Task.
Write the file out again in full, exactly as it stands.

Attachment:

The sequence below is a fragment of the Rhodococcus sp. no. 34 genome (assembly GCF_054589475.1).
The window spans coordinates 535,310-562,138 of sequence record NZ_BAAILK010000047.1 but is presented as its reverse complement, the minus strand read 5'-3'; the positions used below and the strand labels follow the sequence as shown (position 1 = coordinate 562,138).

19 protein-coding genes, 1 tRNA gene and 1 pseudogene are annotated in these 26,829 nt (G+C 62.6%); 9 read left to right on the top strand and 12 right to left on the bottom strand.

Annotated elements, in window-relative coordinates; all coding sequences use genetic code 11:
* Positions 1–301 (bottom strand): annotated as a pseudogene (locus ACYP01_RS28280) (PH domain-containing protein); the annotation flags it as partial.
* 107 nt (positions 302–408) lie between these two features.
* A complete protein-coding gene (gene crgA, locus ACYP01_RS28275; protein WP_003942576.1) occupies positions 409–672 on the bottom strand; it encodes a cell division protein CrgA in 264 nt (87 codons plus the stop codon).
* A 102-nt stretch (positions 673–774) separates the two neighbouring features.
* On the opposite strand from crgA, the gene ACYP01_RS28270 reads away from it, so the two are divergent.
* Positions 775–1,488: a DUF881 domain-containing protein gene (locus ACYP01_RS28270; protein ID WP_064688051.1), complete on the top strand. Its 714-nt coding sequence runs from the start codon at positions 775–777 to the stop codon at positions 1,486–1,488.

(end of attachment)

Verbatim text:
The sequence below is a fragment of the Rhodococcus sp. no. 34 genome (assembly GCF_054589475.1).
The window spans coordinates 535,310-562,138 of sequence record NZ_BAAILK010000047.1 but is presented as its reverse complement, the minus strand read 5'-3'; the positions used below and the strand labels follow the sequence as shown (position 1 = coordinate 562,138).

19 protein-coding genes, 1 tRNA gene and 1 pseudogene are annotated in these 26,829 nt (G+C 62.6%); 9 read left to right on the top strand and 12 right to left on the bottom strand.

Annotated elements, in window-relative coordinates; all coding sequences use genetic code 11:
* Positions 1–301 (bottom strand): annotated as a pseudogene (locus ACYP01_RS28280) (PH domain-containing protein); the annotation flags it as partial.
* 107 nt (positions 302–408) lie between these two features.
* A complete protein-coding gene (gene crgA, locus ACYP01_RS28275; protein WP_003942576.1) occupies positions 409–672 on the bottom strand; it encodes a cell division protein CrgA in 264 nt (87 codons plus the stop codon).
* A 102-nt stretch (positions 673–774) separates the two neighbouring features.
* On the opposite strand from crgA, the gene ACYP01_RS28270 reads away from it, so the two are divergent.
* Positions 775–1,488: a DUF881 domain-containing protein gene (locus ACYP01_RS28270; protein ID WP_064688051.1), complete on the top strand. Its 714-nt coding sequence runs from the start codon at positions 775–777 to the stop codon at positions 1,486–1,488.